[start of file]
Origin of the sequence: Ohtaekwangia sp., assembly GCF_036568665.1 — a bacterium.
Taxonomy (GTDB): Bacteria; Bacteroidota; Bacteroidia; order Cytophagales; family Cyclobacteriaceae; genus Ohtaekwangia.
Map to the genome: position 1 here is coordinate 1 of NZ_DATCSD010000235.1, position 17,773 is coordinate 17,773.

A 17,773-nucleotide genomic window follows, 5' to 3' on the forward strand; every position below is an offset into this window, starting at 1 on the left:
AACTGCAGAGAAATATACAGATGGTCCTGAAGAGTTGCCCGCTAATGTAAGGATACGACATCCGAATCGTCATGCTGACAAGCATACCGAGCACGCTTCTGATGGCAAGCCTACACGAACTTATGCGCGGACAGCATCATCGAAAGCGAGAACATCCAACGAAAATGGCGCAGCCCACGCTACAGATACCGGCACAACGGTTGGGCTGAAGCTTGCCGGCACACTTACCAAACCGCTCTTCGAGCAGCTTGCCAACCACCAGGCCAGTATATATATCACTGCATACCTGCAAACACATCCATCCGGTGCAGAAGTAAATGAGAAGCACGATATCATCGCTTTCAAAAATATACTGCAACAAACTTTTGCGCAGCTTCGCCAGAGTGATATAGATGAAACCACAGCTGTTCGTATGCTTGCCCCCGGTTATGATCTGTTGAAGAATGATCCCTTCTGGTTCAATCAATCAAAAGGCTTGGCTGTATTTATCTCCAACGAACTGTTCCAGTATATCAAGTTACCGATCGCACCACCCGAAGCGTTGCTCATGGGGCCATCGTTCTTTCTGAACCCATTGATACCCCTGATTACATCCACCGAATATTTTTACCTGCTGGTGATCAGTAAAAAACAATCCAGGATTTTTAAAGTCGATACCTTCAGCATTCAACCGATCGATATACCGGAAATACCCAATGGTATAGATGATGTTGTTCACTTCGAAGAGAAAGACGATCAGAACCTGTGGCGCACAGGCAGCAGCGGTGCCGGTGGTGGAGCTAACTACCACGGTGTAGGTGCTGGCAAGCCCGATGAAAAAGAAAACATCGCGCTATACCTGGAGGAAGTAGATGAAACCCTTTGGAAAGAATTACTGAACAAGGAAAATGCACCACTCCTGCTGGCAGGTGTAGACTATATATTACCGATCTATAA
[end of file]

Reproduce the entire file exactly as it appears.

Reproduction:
Origin of the sequence: Ohtaekwangia sp., assembly GCF_036568665.1 — a bacterium.
Taxonomy (GTDB): Bacteria; Bacteroidota; Bacteroidia; order Cytophagales; family Cyclobacteriaceae; genus Ohtaekwangia.
Map to the genome: position 1 here is coordinate 1 of NZ_DATCSD010000235.1, position 17,773 is coordinate 17,773.

A 17,773-nucleotide genomic window follows, 5' to 3' on the forward strand; every position below is an offset into this window, starting at 1 on the left:
AACTGCAGAGAAATATACAGATGGTCCTGAAGAGTTGCCCGCTAATGTAAGGATACGACATCCGAATCGTCATGCTGACAAGCATACCGAGCACGCTTCTGATGGCAAGCCTACACGAACTTATGCGCGGACAGCATCATCGAAAGCGAGAACATCCAACGAAAATGGCGCAGCCCACGCTACAGATACCGGCACAACGGTTGGGCTGAAGCTTGCCGGCACACTTACCAAACCGCTCTTCGAGCAGCTTGCCAACCACCAGGCCAGTATATATATCACTGCATACCTGCAAACACATCCATCCGGTGCAGAAGTAAATGAGAAGCACGATATCATCGCTTTCAAAAATATACTGCAACAAACTTTTGCGCAGCTTCGCCAGAGTGATATAGATGAAACCACAGCTGTTCGTATGCTTGCCCCCGGTTATGATCTGTTGAAGAATGATCCCTTCTGGTTCAATCAATCAAAAGGCTTGGCTGTATTTATCTCCAACGAACTGTTCCAGTATATCAAGTTACCGATCGCACCACCCGAAGCGTTGCTCATGGGGCCATCGTTCTTTCTGAACCCATTGATACCCCTGATTACATCCACCGAATATTTTTACCTGCTGGTGATCAGTAAAAAACAATCCAGGATTTTTAAAGTCGATACCTTCAGCATTCAACCGATCGATATACCGGAAATACCCAATGGTATAGATGATGTTGTTCACTTCGAAGAGAAAGACGATCAGAACCTGTGGCGCACAGGCAGCAGCGGTGCCGGTGGTGGAGCTAACTACCACGGTGTAGGTGCTGGCAAGCCCGATGAAAAAGAAAACATCGCGCTATACCTGGAGGAAGTAGATGAAACCCTTTGGAAAGAATTACTGAACAAGGAAAATGCACCACTCCTGCTGGCAGGTGTAGACTATATATTACCGATCTATAA